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This week the Pure Michigan Governor’s Conference on Tourism convenes in Lansing. It will do so as the state prepares to mark the 10th anniversary of the first of many “Pure Michigan” television commercials, which are designed to lure tourists to Michigan.

But our new study of promotional efforts across the nation finds that government tourism advertising is largely ineffective.

Michigan’s efforts cost taxpayers $33 million per year and do more harm than good. Those at the Michigan Economic Development Corp. disagree, but their “evidence” of success is cloaked in secrecy. The Pure Michigan program needs to end. Short of that, it should be made completely transparent.

The Pure Michigan promotion campaign has received $261 million in state appropriations since 2006. Michigan’s tourism industry wants more and has said in writing that one of its goals is to see a $50 million appropriation by 2017. Michigan is not the only state to spend millions of dollars in the state-promotion game.

In an attempt to gauge the impact of states advertising themselves as tourist destinations, we constructed a statistical model to measure the effects of promotional spending on tourism-related industries. They include “accommodations” such as hotels and motels, amusements, recreation and arts. We controlled for many factors that would otherwise influence tourism and affect our measurements, such as elevation or proximity to a large body of water, and did so for 48 states from 1973 through 2012.

We found that advertising has a positive, but microscopic impact on the tourism industry. For the average state —including Michigan — a $1 million increase in state promotion spending resulted in an increase of $20,000 in economic activity shared by the entire accommodations industry.

Advertising might be a good use of businesses’ money, but it is not a good use of taxpayer money.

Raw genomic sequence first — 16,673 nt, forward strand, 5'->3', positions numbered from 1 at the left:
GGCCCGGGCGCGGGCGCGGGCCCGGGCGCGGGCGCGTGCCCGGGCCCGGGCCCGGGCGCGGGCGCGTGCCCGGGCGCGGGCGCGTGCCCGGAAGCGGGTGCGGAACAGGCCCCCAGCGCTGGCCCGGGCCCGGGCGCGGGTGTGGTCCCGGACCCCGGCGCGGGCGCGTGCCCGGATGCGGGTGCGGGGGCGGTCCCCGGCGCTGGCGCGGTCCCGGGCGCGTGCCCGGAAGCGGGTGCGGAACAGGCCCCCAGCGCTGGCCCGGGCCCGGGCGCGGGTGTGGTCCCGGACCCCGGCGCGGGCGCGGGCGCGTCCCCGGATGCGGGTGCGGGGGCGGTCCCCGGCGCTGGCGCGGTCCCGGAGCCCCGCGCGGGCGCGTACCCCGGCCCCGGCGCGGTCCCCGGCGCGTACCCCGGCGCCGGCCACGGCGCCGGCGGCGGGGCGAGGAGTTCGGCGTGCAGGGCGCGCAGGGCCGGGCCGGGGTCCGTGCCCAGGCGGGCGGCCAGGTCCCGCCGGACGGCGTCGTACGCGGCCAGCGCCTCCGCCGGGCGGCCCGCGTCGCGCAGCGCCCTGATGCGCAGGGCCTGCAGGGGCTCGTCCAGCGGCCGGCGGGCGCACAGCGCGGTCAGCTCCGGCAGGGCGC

The MEDC’s bureaucrats will disagree and point to its own evidence for success, which it has purchased on a no-bid basis for $149,000 from a consultant, Longwoods International, that refuses to demonstrate exactly how it reached its credulity-straining claims. In other words, the MEDC, which does not appear troubled by the secrecy of its consultant, is effectively saying, “We know we’re right and you’ll just have to believe us.”

It reports Pure Michigan’s 2014 out-of-state advertising campaign generated $6.87 in state tax dollars for every $1 spent, a 587 percent return on investment. But it at least appears as if Longwoods International is running a cottage industry helping states justify their budgets, and government bureaucrats know it. Recall that this contractor was simply selected by MEDC bureaucrats.

Because there were no other bids involved, MEDC officials were required to fill out a form, which made the agency’s real goal transparent.

As state lawmakers debate the current budget, we suggest they kill the Pure Michigan subsidy outright and let the tourism industry pay for its own advertising.

Michael LaFaive is director of fiscal policy for the Mackinac Center for Public Policy. Michael Hicks is the director of the Center for Business and Economic Research, a professor of economics at Ball State University, and an adjunct scholar with the Mackinac Center.

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